“I got too shy and too down on myself about what I was writing myself. [What I was producing] wasn’t good enough. Maybe it was just a mammoth task, trying to do the music and the dialogue – I just didn’t know many things like how many pages gives you a minute [of stage time], or how the arc of a story should go.”
That’s where Irish-Indian poet and dramatist Ursula Rani Sarma came in. “One of the first things she did was to rearrange the running order [of the songs in the musical],” Flannery recalls. “I was like, ‘Really?’ Then it made a lot of sense – after I had shut my mouth.”
This is turning out to be an exceptionally busy summer for the tunesmith from Bandon. Not only will Evening Train pull out of the station in less than two weeks but his sixth album will be self-released next month. A self-titled album, it’s the first since he was dropped by Universal. Flannery says it feels different to what he has done before because several of the songs were the fruit of co-writes with a songwriting team in Los Angeles.
He says there was no writer’s block – he just wanted to try something different. “You’d go into a studio with them for six hours at a time and you would have something at the end of it. The guys there were more pop-minded than I would be, especially as they’d be saying stuff like ‘a chorus ought to be a chorus and people might want to sing along’. They encouraged me to be less repressed and less modest.
“It’s kind of hilarious to me that I’m doing the choruses because I’m no longer signed to a label, and that’s what they would have wanted. I was let go before the start of this album. Universal would be saying stuff like ‘we need some hook into the marketplace’. I get it and [writing more commercially minded songs] worked in the past.” He laughs at the irony of the situation. “Now that there’s no pressure, I do it, but when I was being told to do it, I didn’t want to.”
Flannery has spoken in the past about being wracked by self-doubt and he admits to not being sure about how good Evening Train will be. He has every faith in Rani Sarma and the director Annabelle Comyn, but old fears still come up. “I don’t know what it will be like as one piece,” he says. “Individual scenes and scenarios could be very good, but will they work well when they’re all together as one. What if it’s really f***ing boring?”
Such frankness is why Flannery – who speaks in hushed tones – makes for a more intriguing interviewee than some of his more media-friendly peers. Even when appraising his own work, he can be arrestingly blunt. “I tend to write the same song over and over,” he says. “There’s a lot of small town shit and a lot of failed relationships stuff.”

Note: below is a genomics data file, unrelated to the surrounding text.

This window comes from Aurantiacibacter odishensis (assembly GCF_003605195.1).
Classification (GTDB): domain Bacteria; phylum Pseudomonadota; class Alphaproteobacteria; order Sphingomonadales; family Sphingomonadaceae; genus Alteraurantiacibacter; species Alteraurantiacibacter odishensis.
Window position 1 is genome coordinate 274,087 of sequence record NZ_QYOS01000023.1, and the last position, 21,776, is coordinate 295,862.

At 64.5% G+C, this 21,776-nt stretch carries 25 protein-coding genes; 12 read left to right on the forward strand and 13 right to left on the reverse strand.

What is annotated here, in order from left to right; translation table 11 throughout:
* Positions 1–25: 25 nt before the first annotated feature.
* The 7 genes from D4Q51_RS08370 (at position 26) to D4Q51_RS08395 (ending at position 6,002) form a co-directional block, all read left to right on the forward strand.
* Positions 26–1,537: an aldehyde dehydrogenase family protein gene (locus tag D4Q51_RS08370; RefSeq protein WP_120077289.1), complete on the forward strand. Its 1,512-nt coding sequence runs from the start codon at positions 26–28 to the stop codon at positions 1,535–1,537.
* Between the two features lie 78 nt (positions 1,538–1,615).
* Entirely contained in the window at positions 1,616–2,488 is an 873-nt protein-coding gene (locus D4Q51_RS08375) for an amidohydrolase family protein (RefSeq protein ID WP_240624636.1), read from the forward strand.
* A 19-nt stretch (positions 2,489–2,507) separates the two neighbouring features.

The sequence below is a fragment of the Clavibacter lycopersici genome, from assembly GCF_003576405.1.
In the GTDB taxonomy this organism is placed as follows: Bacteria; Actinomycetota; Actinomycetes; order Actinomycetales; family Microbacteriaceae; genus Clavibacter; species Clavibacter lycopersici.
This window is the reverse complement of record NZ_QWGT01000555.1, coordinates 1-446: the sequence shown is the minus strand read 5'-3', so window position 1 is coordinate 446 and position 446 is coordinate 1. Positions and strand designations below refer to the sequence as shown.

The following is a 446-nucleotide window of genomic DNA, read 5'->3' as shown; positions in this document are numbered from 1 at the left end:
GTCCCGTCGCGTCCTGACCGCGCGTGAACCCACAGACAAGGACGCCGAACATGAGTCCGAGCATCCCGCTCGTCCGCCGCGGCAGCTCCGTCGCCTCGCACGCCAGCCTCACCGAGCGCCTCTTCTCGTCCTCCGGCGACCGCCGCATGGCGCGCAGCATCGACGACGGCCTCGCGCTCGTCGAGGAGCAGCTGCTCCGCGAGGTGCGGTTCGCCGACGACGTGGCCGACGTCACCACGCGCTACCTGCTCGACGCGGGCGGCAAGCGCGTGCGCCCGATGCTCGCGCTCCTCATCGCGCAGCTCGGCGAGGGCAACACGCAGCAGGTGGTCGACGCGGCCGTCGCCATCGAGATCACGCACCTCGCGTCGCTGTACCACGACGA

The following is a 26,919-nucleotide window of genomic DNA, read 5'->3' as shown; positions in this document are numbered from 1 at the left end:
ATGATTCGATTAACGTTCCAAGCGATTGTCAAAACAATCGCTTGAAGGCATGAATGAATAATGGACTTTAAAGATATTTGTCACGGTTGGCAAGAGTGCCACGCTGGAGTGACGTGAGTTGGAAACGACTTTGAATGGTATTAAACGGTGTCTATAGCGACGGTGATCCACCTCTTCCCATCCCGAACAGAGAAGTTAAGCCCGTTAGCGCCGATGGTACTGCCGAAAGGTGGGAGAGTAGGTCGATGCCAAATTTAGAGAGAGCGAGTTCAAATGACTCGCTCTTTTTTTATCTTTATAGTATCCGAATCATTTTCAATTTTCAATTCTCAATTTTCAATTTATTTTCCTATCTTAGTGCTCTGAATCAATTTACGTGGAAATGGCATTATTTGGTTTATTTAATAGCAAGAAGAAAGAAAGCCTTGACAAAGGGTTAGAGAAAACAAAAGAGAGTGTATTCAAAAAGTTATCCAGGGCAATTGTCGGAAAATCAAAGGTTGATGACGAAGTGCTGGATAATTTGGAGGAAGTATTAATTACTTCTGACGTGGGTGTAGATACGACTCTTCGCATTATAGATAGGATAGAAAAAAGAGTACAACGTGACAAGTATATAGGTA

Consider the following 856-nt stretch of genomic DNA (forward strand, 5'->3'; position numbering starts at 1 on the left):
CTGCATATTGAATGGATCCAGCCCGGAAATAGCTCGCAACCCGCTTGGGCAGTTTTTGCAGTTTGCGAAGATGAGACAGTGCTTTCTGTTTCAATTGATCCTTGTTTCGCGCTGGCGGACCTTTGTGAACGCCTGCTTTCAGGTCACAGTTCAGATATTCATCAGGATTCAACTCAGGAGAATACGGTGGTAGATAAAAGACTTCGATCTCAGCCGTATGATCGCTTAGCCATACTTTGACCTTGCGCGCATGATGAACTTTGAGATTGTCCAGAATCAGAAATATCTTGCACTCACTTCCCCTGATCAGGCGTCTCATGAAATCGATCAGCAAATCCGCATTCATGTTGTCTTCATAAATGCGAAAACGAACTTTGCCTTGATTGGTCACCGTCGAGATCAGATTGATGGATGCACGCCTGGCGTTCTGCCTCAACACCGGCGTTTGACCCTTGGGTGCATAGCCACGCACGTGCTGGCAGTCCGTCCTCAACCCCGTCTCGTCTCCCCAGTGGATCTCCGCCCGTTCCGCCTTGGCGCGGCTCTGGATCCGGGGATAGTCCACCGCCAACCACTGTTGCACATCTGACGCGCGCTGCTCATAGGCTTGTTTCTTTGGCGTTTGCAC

They are not words to make those unfamiliar with his work rush out to investigate Flannery’s music, but when he’s on form, his bare-boned songs are very special indeed. It’s not every troubadour with a battered guitar who earns praise from such esteemed figures as Tom Waits, as he did early in his career.
And it’s not any singer-songwriter who has had a UK documentary film crew following him about for the past two years. He is miked up for his interview with Review and a video camera is trained on his every move. “I think,” he says, somewhat embarrassed, “that they expected my last album to do well, the poor lads.”
The album clearly did not meet the sales expectations the record company had had. “But there’s this,” he says, indicating to the rehearsal room, “so at least there’s an arc and, hopefully, a finish line.”
Should the musical prove a success at its 10-day Cork run, it will likely come to Dublin. But that’s a thought for another time.
When the Leeside production concludes, Flannery will go about the business of promoting his album. And, as is customary, he’s brutally frank about that too.
“If I was to do it again, I definitely wouldn’t be releasing it so soon after this, but then I thought this might happen earlier in the year and I don’t want to delay the album until the autumn. There’s already been a longish gap since the last one – I want to get it out now.”
‘Evening Train’ is at the Everyman Theatre, Cork, from June 13-23. Mick Flannery’s self-titled album is released on July 9